The Mack Name Advantage

By: Troy Kinsey Email
By: Troy Kinsey Email

TALLAHASSEE 6/15/2012 -- At first glance, Connie Mack has been one busy man.

First he played Major League ball, then managed a Major League team.
Then he went to Washington to represent Florida in both the House and Senate, then left.

Today, he's in the House again, trying to win your vote to go back to the Senate.

Even though he'll appear on ballot as 'Connie Mack', he's not the baseball player, not the manager, not the Senator, but *Cornelius McGillicuddy 'Connie Mack' the fourth.

It's a point his Republican primary opponent, George LeMieux, is making a central part of his campaign.

"I'm running against a hundred years of name recognition, but it's not his name recognition - it's his father's," said LeMieux.

Florida politics is no stranger to dynasties. Even today, there are husbands and wives, fathers and sons, serving at the Capitol, and they all have one thing in common, their last name.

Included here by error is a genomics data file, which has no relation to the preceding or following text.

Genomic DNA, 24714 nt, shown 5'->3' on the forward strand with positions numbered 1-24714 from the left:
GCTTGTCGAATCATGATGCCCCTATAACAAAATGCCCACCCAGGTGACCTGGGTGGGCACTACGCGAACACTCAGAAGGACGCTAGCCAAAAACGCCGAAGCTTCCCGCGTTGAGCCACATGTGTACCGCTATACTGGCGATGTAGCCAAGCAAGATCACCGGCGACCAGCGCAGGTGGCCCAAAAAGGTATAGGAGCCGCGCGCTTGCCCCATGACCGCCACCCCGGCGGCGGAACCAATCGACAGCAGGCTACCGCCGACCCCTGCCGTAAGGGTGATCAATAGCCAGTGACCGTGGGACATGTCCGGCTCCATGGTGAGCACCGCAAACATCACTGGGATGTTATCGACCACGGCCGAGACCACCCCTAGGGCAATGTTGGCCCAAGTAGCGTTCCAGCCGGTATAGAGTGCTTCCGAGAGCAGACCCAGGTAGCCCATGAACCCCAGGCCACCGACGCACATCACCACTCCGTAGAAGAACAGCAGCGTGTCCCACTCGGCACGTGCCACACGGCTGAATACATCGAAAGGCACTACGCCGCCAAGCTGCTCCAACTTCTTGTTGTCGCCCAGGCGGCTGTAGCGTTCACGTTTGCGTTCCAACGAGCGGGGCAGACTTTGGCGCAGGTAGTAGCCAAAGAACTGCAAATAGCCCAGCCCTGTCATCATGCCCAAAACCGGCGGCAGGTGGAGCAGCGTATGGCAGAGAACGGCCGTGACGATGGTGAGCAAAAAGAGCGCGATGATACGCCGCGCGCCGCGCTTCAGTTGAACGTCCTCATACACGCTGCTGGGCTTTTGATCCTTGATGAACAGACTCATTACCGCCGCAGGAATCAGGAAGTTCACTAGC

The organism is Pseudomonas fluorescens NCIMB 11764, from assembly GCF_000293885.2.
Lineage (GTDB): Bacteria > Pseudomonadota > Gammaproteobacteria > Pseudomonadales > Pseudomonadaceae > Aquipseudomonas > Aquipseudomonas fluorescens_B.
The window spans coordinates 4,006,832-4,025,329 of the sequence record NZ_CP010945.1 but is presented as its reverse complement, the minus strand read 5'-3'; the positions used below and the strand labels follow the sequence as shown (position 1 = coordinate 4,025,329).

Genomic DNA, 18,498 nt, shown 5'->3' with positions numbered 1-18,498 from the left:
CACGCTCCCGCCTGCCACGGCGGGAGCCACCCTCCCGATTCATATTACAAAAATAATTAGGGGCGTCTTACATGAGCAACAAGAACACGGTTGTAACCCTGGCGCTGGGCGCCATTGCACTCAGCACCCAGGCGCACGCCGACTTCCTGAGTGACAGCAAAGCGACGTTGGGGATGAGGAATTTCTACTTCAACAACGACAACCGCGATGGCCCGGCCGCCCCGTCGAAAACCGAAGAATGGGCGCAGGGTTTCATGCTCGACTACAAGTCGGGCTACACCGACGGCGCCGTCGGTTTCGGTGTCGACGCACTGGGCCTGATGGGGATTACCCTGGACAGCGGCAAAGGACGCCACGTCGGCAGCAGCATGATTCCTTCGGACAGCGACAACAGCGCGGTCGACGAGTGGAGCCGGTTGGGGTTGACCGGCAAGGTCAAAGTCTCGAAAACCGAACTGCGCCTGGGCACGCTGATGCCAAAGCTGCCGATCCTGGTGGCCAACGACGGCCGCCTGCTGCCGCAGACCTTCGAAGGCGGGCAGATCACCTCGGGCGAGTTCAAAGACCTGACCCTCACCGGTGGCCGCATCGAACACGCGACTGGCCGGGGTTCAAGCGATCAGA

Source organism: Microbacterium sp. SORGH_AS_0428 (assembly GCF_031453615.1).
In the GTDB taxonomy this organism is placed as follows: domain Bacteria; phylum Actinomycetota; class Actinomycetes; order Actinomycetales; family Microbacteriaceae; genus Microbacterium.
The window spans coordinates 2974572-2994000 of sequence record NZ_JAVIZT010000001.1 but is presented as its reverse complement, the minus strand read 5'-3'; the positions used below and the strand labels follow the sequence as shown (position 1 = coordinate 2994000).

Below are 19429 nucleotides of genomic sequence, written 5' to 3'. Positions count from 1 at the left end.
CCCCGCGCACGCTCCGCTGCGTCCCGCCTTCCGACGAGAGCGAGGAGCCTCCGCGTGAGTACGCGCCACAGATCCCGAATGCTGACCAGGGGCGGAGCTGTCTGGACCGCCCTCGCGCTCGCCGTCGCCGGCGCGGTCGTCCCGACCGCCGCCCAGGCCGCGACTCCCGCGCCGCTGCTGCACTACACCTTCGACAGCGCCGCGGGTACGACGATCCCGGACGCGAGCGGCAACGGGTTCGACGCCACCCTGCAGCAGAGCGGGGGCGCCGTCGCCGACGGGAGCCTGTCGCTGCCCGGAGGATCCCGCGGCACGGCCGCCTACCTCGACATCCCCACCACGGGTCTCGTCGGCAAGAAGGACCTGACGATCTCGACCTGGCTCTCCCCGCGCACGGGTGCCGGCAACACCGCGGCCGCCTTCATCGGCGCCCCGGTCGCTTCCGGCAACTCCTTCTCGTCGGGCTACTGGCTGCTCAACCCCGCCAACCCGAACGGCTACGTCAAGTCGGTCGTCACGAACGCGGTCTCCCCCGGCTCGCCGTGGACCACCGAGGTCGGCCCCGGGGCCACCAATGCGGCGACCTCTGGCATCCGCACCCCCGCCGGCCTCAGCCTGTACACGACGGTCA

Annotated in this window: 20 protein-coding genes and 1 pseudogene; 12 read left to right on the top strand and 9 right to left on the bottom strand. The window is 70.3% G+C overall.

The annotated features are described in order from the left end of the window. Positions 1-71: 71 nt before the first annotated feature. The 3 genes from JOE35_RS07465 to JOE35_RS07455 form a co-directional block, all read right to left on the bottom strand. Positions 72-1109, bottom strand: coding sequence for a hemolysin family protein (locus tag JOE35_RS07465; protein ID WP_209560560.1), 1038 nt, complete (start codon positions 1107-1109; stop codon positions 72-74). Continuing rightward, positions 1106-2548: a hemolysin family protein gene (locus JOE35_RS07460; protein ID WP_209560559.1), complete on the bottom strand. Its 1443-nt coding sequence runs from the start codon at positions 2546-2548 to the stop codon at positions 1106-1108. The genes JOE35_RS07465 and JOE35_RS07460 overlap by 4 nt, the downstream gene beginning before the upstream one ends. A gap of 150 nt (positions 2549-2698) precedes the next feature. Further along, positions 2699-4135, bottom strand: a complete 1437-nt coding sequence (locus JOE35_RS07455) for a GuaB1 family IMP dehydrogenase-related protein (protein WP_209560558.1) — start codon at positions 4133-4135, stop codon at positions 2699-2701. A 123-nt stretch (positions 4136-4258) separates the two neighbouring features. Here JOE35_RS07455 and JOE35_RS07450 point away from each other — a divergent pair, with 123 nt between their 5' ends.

For them, and now for Mack, it can be an invaluable tool on election day.
He has a commanding lead in the GOP primary field. In fact he's now thinking beyond the primary and refusing to take part in any debates with his Republican opponents.

Mack says a GOP dogfight would only weaken his chances against Democratic incumbent Bill Nelson come November.

Many voters may not know the Mack they plan to cast a ballot for isn't the Mack they might be thinking of.

However, political strategist Gary Yordon says in campaigns, as in war all is fair.

"If you're Tony Mussolini, it's going to hurt you. If you're Connie Mack, it's going to help you. It's really not his fault his dad named him Connie Mack and it shouldn't not allow him to run, but it is a distinct advantage," said Yordon.

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